Galbraith served as an adviser to Democratic presidents, from Franklin D. Roosevelt to Bill Clinton and was ambassador to India under John F. Kennedy.
He joined the Harvard faculty in 1934. A subscriber to Keynesian economic theories, in 1958 Galbraith published The Affluent Society, one of his most influential and referenced books. It has been translated into a dozen languages and sold more than 1 million copies, an extraordinary record for a book on economics. In 1999, the Modern Library ranked the book Number 46 on its list of the 20th century’s 100 best English-language nonfiction works. Excerpts from the Minneapolis Tribune:
On the idea that measures to provide economic security, such as unemployment insurance, would make workers lazy: “The notion that economic insecurity is essential for efficiency and economic advance was a major miscalculation – perhaps the greatest in the history of economic ideas. … In fact the years of increasing concern for economic security have been ones of unparalleled advance in productivity.”
Galbraith argued that free-market economics is a myth and that a consumer-based economy ignores social needs.
William Grieder wrote in The Nation last year that Galbraith’s work and ideas of 50 years ago are as important today as then:
Read Galbraith to recognize the many important matters – society’s condition, for instance – excluded from the brittle, math-obsessed economics that poses as hard science. Study Galbraith’s critical voice in the serious public policy debates of his time to appreciate what is missing from today’s politics and media. Listen to Galbraith address such taboo subjects as corporate power to understand what honest economists should be confronting now.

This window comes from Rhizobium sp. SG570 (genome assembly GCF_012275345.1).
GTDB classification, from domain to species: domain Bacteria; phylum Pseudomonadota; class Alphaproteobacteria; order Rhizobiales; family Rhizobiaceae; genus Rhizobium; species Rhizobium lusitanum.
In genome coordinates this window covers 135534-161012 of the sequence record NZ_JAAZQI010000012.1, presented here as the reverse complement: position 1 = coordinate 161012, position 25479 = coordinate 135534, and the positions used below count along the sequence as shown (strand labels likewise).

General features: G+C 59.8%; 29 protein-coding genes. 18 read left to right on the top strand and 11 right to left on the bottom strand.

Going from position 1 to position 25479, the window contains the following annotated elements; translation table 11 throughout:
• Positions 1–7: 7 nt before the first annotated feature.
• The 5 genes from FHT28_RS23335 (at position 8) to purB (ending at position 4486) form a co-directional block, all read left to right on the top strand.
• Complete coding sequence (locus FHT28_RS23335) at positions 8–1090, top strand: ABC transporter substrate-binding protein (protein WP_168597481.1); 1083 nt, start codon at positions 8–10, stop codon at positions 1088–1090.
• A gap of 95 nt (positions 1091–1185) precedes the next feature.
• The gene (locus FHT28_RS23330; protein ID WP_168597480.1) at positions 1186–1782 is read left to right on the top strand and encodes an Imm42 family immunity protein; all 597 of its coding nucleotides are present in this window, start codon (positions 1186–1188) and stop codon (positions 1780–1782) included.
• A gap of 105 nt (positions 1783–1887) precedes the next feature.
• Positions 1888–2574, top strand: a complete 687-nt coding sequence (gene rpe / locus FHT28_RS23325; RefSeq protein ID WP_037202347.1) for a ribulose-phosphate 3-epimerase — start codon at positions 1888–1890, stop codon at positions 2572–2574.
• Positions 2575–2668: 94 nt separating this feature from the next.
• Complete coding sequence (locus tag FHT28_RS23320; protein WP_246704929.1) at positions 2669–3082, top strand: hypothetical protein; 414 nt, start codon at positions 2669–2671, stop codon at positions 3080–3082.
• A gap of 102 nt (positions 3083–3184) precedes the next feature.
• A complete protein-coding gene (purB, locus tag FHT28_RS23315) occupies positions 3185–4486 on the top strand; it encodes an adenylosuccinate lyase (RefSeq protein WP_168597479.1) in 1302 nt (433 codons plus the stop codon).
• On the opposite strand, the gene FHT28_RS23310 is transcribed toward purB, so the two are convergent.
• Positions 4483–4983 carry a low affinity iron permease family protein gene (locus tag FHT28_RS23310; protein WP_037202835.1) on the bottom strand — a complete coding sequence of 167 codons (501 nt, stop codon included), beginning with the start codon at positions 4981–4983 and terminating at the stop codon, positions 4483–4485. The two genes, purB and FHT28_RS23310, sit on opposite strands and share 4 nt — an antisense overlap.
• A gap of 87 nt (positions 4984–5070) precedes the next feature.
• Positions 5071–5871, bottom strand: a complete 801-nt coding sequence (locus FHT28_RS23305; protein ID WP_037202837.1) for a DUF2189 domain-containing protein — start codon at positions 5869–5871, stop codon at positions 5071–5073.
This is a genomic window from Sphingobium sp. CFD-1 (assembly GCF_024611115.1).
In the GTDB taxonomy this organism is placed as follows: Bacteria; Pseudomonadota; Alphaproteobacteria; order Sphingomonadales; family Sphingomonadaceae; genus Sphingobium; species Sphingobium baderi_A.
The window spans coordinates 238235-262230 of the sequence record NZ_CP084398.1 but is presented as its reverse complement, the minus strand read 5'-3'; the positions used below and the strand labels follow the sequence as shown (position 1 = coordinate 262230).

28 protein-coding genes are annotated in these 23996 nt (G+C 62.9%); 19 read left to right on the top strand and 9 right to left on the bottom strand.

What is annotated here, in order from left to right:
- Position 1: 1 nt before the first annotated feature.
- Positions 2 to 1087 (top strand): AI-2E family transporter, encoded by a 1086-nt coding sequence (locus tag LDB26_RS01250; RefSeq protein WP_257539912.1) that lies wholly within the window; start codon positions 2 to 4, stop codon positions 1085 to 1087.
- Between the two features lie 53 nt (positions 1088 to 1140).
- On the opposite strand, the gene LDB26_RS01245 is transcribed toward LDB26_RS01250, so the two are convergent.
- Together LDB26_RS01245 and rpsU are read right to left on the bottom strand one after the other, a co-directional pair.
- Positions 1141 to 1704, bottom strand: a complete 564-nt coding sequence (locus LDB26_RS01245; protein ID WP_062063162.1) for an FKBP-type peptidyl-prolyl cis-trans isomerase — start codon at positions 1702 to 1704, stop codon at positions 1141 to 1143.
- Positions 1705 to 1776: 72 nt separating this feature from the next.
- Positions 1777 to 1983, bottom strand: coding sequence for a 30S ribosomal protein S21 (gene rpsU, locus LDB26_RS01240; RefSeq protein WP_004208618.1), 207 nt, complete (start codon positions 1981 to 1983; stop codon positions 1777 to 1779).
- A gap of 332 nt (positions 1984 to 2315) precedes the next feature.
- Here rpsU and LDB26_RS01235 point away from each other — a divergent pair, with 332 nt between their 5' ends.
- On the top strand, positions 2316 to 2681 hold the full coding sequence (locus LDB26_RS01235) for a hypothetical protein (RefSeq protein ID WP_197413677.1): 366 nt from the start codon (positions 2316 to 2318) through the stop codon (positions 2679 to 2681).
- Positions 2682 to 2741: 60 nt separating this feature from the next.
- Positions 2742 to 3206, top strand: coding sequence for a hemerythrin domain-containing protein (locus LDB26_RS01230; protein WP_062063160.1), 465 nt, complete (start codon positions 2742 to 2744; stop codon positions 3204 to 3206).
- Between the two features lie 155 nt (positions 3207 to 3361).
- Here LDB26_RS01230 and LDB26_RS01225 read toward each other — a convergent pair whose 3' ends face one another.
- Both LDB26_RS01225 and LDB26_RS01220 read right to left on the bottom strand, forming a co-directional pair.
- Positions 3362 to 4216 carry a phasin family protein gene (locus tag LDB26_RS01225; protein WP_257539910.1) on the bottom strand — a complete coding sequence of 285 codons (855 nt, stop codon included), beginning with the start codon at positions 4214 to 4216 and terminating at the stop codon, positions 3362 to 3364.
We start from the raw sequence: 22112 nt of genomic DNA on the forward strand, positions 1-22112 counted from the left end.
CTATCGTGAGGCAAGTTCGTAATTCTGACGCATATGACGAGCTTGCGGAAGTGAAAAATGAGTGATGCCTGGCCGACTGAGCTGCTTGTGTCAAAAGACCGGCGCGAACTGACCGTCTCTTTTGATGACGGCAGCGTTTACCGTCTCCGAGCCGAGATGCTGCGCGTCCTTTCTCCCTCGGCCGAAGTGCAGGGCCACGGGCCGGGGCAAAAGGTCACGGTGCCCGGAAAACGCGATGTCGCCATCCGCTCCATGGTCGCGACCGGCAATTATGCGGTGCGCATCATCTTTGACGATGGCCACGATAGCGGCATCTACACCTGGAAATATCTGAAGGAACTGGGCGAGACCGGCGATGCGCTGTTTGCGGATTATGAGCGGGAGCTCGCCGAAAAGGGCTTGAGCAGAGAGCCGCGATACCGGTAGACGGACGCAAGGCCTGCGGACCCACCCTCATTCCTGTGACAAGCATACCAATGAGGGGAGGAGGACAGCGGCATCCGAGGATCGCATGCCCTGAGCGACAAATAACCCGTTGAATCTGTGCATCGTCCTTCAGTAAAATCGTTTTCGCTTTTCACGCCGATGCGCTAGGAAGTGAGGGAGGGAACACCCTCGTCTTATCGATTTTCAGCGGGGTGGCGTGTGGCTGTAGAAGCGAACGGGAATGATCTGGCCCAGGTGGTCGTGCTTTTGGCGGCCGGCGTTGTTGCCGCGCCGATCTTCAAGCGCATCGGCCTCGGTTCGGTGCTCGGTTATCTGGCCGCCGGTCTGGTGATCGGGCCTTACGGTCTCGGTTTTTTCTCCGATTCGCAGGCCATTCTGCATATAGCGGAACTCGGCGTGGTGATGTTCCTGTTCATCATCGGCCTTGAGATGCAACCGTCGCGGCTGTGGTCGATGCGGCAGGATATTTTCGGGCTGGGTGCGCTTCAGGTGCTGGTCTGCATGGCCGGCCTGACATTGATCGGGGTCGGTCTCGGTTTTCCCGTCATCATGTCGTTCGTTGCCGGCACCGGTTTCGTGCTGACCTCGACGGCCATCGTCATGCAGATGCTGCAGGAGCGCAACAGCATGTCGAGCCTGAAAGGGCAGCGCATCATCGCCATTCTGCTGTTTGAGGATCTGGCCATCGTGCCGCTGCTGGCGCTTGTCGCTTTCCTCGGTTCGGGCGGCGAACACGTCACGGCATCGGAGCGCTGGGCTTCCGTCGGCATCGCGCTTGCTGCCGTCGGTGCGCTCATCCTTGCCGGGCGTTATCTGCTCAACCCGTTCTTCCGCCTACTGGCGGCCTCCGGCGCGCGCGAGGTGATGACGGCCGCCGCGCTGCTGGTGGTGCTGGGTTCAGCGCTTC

Not one to rest on his laurels, Galbraith published The New Industrial State in 1967. Even after his retirement from Harvard in 1975, he continued to write. In 1987, he penned an article for Atlantic Monthly that foresaw the ’87 stock market crash by examining parallels with the Great Depression.
Galbraith received the Medal of Freedom twice: from President Truman in 1946 and from President Clinton in 2000.
Reading about Galbraith for this article, I was struck by several things. First, he studied agricultural economics; as did I. Second, because I did not study economics as an undergrad (I suppose), I did not read economic theorists — and I’ve not read Galbraith. However, I’ve reached many of the same conclusions as he, based on the dozen or so obits I read to write this article.
One of those is the concept of free market economics as myth. This is a term that I’ve used regularly for the last 10 years or so as I’ve made a personal philosophical journey from Ayn Randian belief in “the market” to first-hand observation of market failures: monopolies, oligopolies, regulatory and legislative tilting of the economic playing field (points Rand made with a sledgehammer with which I still agree — we just disagree on the solution to the problem).
Another is the intense focus of the field of economics on math and models. I’ve semi-jokingly said that economists are fighting for the respectabililty afforded “hard” science. The models are, in my opinion, a veneer that has diverted the field from the study of human and societal economic concerns.
Perhaps I’ll take up the 1958 tome after I finish American Theocracy by Kevin Phillips.